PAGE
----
So a week later, I found myself unwittingly immersed back into that hot summer night, and that conversation about a logo. Essentially what was on trial here was the visual representation of a city. The creation of an emblem which would capture the past, the future, the meaning of one place. A place that for a nation embodied its entire cultural identity.

Maybe a tall order for just one student. But Ed’s intention with this project from the get-go began with finding foundation criteria. What was Valletta (the city he sought to represent) inherently about?

Now, like the project’s creator, I know the city in question well. I’ve worked there, walked up the heaving streets in the treacherous heat of day, and down the balmy limestone steps at night. Therefore, being affronted with a proposal for its branding was somewhat taxing to digest. I had to look at the project with the untainted aim to find out what it is stating, without imposing on it my own version of what I felt the city was.

The design spoke for itself. A visual vocabulary that breathed modernity, yet drew its intrinsic meaning from tradition. The brand was created for a city that sees itself as a capital of culture in six years six years time. It was created for a city with a deeply layered past, full of visual diversity and historical design allusions.

The diversity of thought and sheer magnitude of exploration rings clear in Ed’s sketches for the concept. But out of the gothic, over-embellished motifs somehow sprung a fresh, clean design with an intellectual pattern scheme that ties back to the design hallmarks of the city. In the geometric formations, you can make out the old tiles on the floors of Valletta’s houses. In the palette you can see the night-lights of the city. The lines, although bearing relation to the strictness of the city’s bastion walls, are new; allowing the brand to jolt itself into contemporariness.

I remembered what I had heard Ed say before I knew he had been working on a project which would brand the capital city of Malta, Valletta: “All we can do is try to create something that signifies what we’re about at this moment”. I understood that this, perhaps unbeknownst to him, was not just his graphic vision but also his vision of a cultural identity. Of course, there remains room for this vision to incorporate the conversations and critique of others. Perhaps after that process is over, this design will be in itself the answer to our conversation.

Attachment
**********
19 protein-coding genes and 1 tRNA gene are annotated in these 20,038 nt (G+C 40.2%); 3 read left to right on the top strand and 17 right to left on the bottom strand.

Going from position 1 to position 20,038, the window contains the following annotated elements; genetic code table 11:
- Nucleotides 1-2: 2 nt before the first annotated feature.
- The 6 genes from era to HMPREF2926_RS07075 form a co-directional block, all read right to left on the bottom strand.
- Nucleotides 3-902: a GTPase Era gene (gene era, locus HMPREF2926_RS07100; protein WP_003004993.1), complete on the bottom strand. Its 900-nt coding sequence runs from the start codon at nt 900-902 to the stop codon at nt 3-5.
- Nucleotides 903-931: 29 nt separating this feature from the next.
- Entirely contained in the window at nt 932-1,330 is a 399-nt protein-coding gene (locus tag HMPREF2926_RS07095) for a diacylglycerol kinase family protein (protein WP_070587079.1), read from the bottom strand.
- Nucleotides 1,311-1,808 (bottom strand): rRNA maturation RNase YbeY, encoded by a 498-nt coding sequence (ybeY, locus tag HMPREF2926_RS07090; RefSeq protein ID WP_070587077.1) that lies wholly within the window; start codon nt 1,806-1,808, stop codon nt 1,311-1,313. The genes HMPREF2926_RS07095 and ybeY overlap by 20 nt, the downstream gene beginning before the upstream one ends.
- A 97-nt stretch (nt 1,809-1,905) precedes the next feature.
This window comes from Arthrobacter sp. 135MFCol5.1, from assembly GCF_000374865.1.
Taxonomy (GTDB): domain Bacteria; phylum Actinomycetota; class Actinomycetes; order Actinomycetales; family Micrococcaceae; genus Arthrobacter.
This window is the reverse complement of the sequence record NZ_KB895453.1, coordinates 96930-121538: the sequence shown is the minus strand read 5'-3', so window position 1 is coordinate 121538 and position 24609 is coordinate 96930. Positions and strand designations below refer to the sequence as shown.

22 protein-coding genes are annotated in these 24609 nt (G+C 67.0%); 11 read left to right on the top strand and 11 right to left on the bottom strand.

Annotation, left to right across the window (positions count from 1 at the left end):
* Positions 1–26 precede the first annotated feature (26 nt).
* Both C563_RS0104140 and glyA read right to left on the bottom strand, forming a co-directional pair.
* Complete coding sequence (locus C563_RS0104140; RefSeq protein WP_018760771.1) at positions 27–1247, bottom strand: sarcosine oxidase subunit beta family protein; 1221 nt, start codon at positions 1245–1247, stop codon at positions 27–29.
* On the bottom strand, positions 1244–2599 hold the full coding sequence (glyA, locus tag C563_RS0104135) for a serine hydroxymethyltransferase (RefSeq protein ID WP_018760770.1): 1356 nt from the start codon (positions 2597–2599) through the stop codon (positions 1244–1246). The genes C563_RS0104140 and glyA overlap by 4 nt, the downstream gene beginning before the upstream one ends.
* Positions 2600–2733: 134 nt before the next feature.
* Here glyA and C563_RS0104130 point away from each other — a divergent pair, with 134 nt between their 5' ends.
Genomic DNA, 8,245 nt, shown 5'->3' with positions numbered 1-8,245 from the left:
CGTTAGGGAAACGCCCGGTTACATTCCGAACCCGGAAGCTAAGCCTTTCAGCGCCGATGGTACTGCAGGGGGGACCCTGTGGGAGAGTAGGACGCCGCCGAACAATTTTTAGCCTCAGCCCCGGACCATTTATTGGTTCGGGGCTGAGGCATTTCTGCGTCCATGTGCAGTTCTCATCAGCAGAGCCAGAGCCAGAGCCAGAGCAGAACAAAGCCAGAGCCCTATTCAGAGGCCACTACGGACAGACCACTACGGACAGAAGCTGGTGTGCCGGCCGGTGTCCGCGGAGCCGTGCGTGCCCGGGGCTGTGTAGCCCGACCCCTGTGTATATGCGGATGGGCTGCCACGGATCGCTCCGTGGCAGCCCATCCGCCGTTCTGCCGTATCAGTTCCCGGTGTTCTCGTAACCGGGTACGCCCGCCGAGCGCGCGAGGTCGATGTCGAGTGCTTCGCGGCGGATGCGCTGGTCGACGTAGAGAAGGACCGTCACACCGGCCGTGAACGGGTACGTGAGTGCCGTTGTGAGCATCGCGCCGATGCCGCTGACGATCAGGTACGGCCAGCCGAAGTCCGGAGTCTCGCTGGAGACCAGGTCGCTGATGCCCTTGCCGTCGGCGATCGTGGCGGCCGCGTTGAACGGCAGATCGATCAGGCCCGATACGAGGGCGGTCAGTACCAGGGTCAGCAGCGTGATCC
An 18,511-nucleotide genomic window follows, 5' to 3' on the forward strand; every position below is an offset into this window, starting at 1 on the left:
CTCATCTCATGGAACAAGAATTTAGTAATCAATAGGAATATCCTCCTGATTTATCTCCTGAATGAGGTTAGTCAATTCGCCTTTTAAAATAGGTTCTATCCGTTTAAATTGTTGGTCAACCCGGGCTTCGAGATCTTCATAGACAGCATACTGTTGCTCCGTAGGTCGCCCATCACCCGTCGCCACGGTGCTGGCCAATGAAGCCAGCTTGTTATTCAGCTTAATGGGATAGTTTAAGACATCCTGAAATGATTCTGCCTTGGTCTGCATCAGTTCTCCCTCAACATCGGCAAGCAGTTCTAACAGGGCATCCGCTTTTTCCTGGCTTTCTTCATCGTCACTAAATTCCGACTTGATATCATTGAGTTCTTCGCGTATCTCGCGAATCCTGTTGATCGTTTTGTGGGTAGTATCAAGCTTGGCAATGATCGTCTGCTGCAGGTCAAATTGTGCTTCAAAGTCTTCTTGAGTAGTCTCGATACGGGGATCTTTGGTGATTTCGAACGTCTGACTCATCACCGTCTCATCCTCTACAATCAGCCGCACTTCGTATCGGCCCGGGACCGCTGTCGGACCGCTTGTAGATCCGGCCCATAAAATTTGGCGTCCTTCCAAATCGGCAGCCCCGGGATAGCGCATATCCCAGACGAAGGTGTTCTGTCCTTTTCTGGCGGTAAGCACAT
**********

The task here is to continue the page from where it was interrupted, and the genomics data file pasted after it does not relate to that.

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The In Crowd: ever the nightmare for anyone who while growing up fell even just below ‘average looking’. The soul-anaesthetising curse of any adolescent’s life belonging to either gender (probably even more dramatically so if belonging to both), is that single group of people who excel at everything that is important in the world. Looking beautiful, having clean hair with bodies that seem to fit so perfectly into clothes, and generally being able to walk as though in slow motion and with wind blowing perfect locks away from their foreheads as they manage with their superhuman ability not to blink or become watery-eyed against the elements. Anyone who has been in the In Crowd might be alien to the utterly demonic sensation of resentment that becomes instilled into the very bones of those who belong outside of it.

Now this is quite extremist. People-leagues are not so defiantly cutthroat in whom they choose to promote and discharge. Some people have been in the In Crowd, but decided to leave, some people have never been inducted but have friends who are and insist that honestly “they’re different when you get to know them”.

As I perch my lonesome self on a stone ledge, after quietly rejoicing the fact that I’ve scored a free beer (I don’t even like beer) because it’s the opening night for an exhibition at a super trendy gallery in London, I look around. After all these years, I’m still standing (or sitting, rather) on the periphery of that which is significantly chic. I’m still attending the most glamorous of parties, but I’m standing behind the velvet rope, trying to resist holding my hand up to shield my eyes from the glitter glare.

Now I’ve come, over the years, to bury any form of resentment towards people who are members of the In Crowd. Because it really isn’t their fault that they are so beautiful and pointless; and I actually am one of those people who has known a few ‘inners’, and they are pretty much harmless and often quite nice-ish. But as I sit, looking at the two hundred or so people who are infinitely trendier, edgier and more popular than I am, I uncompromisingly forget how okay I truly am with this social phenomenon, and I become steadily and haughtily enraged.

I’lm sure these people aren’t even here for the art. They’re just here to pose! And how the hell does everyone know each other? And why do they each throw their heads so savagely backwards when laughing? And why can all of them afford to buy cigarettes? They’ve probably paid for the free beer just because they’re so much richer than everyone and…oh dear, I loathe myself.

Right. So, really, In Crowds don’t actually exist. Wait…just, wait. Let me unpack that gross and seemingly misguided statement. In Crowds can’t exist unless we allow them to. Of course there is such a thing as inequality. Yes, some people are more good looking, more intelligent, more interesting, more flexible etc. But even if some of us are sitting alone on a stone ledge, we are still there: In the crowd. Maybe not in the In Crowd. But we exist, and somehow, we’ve managed to be in the same place as the plastic people.

As I continue to sit, I remember the various exhibition openings I attended back home in Malta. I remember how I would wake up in a fog of old cigarettes fumes with my neck aching. I remember how I would walk into whatever gallery or event it was and, quite literally, know everyone there. So was I, dare I say it, an ‘inner’? Surely not? Well…I don’t think I will ever know. And maybe the people I so fanatically hated for those fifteen minutes at the gallery opening don’t see themselves that way either. In fact, I’m assured they don’t as I walk up to the bar to procure myself another bottle. “I just love a freebie, don’t you?” says a perfectly coiffured human being to me. Yes, I think, to myself. And apparently, we all do.